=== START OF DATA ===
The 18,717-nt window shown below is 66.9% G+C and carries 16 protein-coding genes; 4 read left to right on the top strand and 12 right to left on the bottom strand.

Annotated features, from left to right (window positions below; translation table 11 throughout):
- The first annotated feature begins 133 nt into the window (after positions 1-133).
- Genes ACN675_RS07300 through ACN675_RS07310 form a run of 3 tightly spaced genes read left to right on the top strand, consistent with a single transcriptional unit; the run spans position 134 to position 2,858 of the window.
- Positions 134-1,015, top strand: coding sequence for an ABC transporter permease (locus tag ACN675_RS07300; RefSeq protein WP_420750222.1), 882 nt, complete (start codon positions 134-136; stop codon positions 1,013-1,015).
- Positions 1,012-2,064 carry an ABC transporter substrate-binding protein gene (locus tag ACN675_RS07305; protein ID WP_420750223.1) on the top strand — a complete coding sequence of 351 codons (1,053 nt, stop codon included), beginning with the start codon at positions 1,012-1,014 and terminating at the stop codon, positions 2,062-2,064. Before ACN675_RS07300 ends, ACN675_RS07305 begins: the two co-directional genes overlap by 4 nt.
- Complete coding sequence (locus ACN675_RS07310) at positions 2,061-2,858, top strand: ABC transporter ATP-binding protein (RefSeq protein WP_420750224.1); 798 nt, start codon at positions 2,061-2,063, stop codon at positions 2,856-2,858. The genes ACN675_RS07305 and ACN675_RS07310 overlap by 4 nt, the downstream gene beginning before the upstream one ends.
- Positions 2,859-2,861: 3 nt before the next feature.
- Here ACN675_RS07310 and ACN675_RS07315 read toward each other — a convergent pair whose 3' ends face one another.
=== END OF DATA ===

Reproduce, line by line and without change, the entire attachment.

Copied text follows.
The 18,717-nt window shown below is 66.9% G+C and carries 16 protein-coding genes; 4 read left to right on the top strand and 12 right to left on the bottom strand.

Annotated features, from left to right (window positions below; translation table 11 throughout):
- The first annotated feature begins 133 nt into the window (after positions 1-133).
- Genes ACN675_RS07300 through ACN675_RS07310 form a run of 3 tightly spaced genes read left to right on the top strand, consistent with a single transcriptional unit; the run spans position 134 to position 2,858 of the window.
- Positions 134-1,015, top strand: coding sequence for an ABC transporter permease (locus tag ACN675_RS07300; RefSeq protein WP_420750222.1), 882 nt, complete (start codon positions 134-136; stop codon positions 1,013-1,015).
- Positions 1,012-2,064 carry an ABC transporter substrate-binding protein gene (locus tag ACN675_RS07305; protein ID WP_420750223.1) on the top strand — a complete coding sequence of 351 codons (1,053 nt, stop codon included), beginning with the start codon at positions 1,012-1,014 and terminating at the stop codon, positions 2,062-2,064. Before ACN675_RS07300 ends, ACN675_RS07305 begins: the two co-directional genes overlap by 4 nt.
- Complete coding sequence (locus ACN675_RS07310) at positions 2,061-2,858, top strand: ABC transporter ATP-binding protein (RefSeq protein WP_420750224.1); 798 nt, start codon at positions 2,061-2,063, stop codon at positions 2,856-2,858. The genes ACN675_RS07305 and ACN675_RS07310 overlap by 4 nt, the downstream gene beginning before the upstream one ends.
- Positions 2,859-2,861: 3 nt before the next feature.
- Here ACN675_RS07310 and ACN675_RS07315 read toward each other — a convergent pair whose 3' ends face one another.